There are more ways to kill Constitution than repealing it

Too many people in public life do not seem to have even read the Constitution.

The Kenyan constitution is unusually emphatic about its central role in the nation’s life. It is, of course, our basic, fundamental law. It is the framework for government, the basis for all policy making and lawmaking. It should even be basic in our daily lives, because the human rights chapter makes the respect for rights the responsibility (the duty,) not just of government but also of the people as well.

No Constitution is perfect, and certainly there is some room for improvement of our Constitution. But a general acceptance of it and its importance is essential for its effectiveness.

Arguably the Constitution is gradually being strangled, asphyxiated, or killed by a thousand cuts. This may not always be deliberate. And the techniques, or failures and neglects, are varied.

Not knowing what it says

Too many people in public life do not seem to have even read the Constitution. Perhaps this is too generous an assumption when thinking about an MP who proposes that pregnant girls should be barred from school even though the Constitution actually lists pregnancy as a basis on which there must not be discrimination (Article 27(4)). Any law doing what the MP wishes must explicitly say that it is not intended to limited the right not to be discriminated against (as well as the right to education). What would such law say – that girls are to be discriminated against and punished, for being raped, victims of poverty, or even of foolishness? Very likely he knows all about how one gets elected under the Constitution – but rights?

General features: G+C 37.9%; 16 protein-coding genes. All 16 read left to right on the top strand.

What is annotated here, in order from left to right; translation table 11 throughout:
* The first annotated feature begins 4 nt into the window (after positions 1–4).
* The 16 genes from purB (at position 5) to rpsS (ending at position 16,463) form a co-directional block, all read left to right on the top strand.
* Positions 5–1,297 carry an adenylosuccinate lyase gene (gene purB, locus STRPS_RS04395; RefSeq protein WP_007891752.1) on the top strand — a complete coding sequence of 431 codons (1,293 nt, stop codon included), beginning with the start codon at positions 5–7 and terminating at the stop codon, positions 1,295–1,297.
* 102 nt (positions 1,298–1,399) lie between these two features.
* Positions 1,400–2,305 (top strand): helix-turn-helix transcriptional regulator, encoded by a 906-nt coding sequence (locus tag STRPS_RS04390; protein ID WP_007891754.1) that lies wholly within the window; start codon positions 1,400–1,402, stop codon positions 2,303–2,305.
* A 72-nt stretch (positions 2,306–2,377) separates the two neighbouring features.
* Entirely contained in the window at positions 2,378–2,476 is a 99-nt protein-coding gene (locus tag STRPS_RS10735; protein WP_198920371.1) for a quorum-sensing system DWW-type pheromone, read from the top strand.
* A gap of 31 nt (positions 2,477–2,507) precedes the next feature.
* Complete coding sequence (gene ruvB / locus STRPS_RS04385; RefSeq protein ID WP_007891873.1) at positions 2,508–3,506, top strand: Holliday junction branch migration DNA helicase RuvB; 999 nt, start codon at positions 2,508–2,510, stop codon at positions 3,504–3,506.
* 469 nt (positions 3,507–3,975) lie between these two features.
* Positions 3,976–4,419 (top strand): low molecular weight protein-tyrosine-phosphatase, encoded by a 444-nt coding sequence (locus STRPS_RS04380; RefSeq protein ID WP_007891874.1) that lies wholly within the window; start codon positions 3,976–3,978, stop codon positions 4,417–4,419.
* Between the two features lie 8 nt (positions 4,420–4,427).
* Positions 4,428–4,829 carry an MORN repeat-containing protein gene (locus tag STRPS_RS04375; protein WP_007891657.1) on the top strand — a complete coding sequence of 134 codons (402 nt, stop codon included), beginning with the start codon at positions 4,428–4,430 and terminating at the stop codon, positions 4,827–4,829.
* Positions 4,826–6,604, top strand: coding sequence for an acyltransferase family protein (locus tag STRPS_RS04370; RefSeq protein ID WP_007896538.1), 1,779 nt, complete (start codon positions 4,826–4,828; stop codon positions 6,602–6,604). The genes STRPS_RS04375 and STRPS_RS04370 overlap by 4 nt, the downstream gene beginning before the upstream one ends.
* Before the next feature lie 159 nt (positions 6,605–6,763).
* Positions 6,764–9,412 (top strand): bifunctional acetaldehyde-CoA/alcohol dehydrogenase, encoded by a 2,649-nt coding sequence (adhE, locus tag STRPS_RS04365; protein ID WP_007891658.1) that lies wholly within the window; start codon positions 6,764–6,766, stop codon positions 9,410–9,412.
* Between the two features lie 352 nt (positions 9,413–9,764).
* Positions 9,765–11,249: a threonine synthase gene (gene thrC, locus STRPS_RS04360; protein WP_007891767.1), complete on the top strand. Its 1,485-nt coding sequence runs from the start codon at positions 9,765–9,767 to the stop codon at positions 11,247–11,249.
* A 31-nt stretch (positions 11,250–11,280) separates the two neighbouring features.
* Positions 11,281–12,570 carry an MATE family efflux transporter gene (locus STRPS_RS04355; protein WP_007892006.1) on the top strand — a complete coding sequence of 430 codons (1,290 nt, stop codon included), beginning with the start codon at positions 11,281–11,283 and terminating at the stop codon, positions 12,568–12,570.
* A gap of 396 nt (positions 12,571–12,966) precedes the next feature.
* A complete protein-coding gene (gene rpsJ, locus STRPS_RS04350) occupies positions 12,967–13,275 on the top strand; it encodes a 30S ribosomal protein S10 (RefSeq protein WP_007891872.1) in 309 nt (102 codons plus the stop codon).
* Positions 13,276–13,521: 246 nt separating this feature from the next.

Turning a blind eye

How else can one explain Cabinet Secretaries who are lawyers but don’t seem to bother to check whether they have powers before issuing edicts? I am thinking of one who orders bars to be shut – something that is most obviously the responsibility of the county not the national government, and anyway cannot be done by the snap of the fingers. Or another who says various road licences will be abrogated. Again – such actions must respect Article 47 on fair administrative action, even if (which I doubt) the office in question has this power.

There are still a few issues on which the Constitution says law must be passed within 18 months – but has not been. Maximum size of land holdings (land ceilings) is a prominent example (Article 68(c) and Fifth Schedule). And since a court held the law about how to exercise the right to recall members of Parliament was unconstitutional, yet it has not been replaced, then law on that topic does not exist – a breach of Article 104(2) and the Fifth Schedule.


Tokenism is observing requirements in a way that does not have any real impact, but in the hope that it will ‘look good’.

So-called ‘Public participation’ is often an example. All too often bodies making laws or policies and taking decisions purport to involve the public, but give completely inadequate time, and often do not take public input into account, or even give feedback on whether that input was used or why rejected.

Not giving a damn

How else can one describe the refusal of certain people to attend a parliamentary committee meeting when requested – or even summoned?  This is not to deny that sometimes Parliament is unreasonable in its demands for people to attend.

Also, neither national nor county governments seem bother too much about respecting the limits on their powers under the Constitution.

Rely on constitution when convenient 

This is common. The Constitution is a great document when it gets you into power. But it is different when you don’t like its impact.

People sometimes use the constitution to boost their own benefits and status. The National Assembly tries to exclude the Senate from matters that clearly concern counties. Senators are jealous of Governors – who are more in the limelight, and who have greater chances of money-making through abuses of power (paying ghost workers, buying air).